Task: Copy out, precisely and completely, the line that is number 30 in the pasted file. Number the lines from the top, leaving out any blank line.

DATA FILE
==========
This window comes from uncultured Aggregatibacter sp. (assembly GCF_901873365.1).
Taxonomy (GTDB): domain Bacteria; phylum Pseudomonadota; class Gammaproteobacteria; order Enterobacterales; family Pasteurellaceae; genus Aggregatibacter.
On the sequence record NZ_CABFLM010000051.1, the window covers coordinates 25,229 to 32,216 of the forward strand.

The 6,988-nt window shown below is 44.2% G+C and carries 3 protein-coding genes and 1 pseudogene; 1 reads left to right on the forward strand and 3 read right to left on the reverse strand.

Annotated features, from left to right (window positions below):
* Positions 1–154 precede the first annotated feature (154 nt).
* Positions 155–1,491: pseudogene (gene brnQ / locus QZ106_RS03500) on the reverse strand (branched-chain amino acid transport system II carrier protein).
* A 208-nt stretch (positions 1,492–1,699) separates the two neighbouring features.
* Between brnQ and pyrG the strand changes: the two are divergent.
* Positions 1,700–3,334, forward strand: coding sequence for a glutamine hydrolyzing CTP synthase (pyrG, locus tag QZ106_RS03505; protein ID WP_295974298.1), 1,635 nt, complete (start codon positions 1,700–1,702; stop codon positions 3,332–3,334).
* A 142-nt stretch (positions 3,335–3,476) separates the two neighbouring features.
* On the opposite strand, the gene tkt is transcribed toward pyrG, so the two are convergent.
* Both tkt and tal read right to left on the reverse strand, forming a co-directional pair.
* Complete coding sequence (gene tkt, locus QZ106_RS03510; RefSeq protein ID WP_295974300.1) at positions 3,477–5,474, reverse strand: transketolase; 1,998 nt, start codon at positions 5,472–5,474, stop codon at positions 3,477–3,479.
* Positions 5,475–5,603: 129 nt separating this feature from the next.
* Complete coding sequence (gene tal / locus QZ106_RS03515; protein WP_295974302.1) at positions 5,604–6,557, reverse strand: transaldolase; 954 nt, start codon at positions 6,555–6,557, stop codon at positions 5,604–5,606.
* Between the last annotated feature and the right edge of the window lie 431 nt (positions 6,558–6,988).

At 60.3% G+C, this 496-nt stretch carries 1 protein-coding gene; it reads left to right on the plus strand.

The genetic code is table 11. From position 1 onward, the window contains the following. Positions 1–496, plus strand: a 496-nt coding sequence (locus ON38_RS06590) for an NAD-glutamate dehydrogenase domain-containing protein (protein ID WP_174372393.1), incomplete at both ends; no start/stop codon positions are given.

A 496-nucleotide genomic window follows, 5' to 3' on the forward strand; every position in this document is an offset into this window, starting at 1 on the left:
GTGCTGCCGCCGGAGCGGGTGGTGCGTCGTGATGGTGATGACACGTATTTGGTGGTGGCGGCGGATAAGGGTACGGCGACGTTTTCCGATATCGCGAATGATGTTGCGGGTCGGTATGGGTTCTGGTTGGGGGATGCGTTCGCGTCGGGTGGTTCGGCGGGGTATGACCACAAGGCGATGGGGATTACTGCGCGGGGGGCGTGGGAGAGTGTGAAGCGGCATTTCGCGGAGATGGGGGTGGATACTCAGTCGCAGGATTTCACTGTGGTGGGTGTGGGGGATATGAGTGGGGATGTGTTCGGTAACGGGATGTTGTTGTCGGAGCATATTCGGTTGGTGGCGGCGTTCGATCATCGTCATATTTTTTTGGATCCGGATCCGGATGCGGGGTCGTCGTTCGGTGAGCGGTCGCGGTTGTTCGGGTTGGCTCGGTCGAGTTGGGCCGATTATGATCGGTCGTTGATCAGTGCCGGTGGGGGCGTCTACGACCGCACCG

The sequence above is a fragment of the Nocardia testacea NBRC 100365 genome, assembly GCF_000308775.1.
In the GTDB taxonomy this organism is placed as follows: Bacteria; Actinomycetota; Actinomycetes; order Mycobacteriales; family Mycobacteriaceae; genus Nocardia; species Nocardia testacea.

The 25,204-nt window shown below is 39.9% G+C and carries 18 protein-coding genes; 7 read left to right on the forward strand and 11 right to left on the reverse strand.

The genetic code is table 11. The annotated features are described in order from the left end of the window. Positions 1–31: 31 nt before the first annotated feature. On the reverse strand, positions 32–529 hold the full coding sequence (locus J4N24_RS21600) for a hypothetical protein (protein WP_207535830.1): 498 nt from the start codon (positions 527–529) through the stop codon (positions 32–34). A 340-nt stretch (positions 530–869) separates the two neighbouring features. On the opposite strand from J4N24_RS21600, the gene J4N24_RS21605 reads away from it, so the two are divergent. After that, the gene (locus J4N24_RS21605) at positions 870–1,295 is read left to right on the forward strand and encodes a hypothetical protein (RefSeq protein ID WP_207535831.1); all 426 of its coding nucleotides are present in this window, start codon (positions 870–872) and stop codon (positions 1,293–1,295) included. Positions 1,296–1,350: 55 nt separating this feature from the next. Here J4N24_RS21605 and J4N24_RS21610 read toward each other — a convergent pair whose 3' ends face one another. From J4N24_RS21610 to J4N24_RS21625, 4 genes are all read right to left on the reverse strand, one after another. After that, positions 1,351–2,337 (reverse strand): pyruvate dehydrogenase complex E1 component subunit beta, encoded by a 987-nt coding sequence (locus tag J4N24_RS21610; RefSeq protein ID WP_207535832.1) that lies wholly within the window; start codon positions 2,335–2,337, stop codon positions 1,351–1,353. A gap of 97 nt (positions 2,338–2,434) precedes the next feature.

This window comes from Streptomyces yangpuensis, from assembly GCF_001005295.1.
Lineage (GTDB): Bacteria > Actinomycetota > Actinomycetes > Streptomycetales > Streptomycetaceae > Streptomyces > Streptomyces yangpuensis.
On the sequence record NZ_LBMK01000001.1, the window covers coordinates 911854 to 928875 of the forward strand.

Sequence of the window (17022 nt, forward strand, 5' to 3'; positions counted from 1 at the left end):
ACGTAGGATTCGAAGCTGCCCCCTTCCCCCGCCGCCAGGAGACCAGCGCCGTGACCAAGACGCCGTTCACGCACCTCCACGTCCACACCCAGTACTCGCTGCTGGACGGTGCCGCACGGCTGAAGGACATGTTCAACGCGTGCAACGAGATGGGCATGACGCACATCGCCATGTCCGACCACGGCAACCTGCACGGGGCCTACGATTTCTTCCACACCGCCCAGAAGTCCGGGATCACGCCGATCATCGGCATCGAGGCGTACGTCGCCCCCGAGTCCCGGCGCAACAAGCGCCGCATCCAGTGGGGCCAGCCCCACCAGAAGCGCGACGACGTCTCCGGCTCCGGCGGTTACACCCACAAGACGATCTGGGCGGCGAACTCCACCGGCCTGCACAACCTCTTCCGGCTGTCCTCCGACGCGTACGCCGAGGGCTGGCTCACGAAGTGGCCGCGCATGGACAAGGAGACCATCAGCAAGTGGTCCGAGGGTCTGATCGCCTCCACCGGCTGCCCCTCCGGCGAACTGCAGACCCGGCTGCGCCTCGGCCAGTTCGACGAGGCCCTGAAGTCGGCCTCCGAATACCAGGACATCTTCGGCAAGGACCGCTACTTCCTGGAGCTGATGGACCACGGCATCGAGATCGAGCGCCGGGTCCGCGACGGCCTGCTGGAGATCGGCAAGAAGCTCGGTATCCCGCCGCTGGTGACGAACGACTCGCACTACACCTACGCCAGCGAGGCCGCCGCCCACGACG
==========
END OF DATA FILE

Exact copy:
ACGTAGGATTCGAAGCTGCCCCCTTCCCCCGCCGCCAGGAGACCAGCGCCGTGACCAAGACGCCGTTCACGCACCTCCACGTCCACACCCAGTACTCGCTGCTGGACGGTGCCGCACGGCTGAAGGACATGTTCAACGCGTGCAACGAGATGGGCATGACGCACATCGCCATGTCCGACCACGGCAACCTGCACGGGGCCTACGATTTCTTCCACACCGCCCAGAAGTCCGGGATCACGCCGATCATCGGCATCGAGGCGTACGTCGCCCCCGAGTCCCGGCGCAACAAGCGCCGCATCCAGTGGGGCCAGCCCCACCAGAAGCGCGACGACGTCTCCGGCTCCGGCGGTTACACCCACAAGACGATCTGGGCGGCGAACTCCACCGGCCTGCACAACCTCTTCCGGCTGTCCTCCGACGCGTACGCCGAGGGCTGGCTCACGAAGTGGCCGCGCATGGACAAGGAGACCATCAGCAAGTGGTCCGAGGGTCTGATCGCCTCCACCGGCTGCCCCTCCGGCGAACTGCAGACCCGGCTGCGCCTCGGCCAGTTCGACGAGGCCCTGAAGTCGGCCTCCGAATACCAGGACATCTTCGGCAAGGACCGCTACTTCCTGGAGCTGATGGACCACGGCATCGAGATCGAGCGCCGGGTCCGCGACGGCCTGCTGGAGATCGGCAAGAAGCTCGGTATCCCGCCGCTGGTGACGAACGACTCGCACTACACCTACGCCAGCGAGGCCGCCGCCCACGACG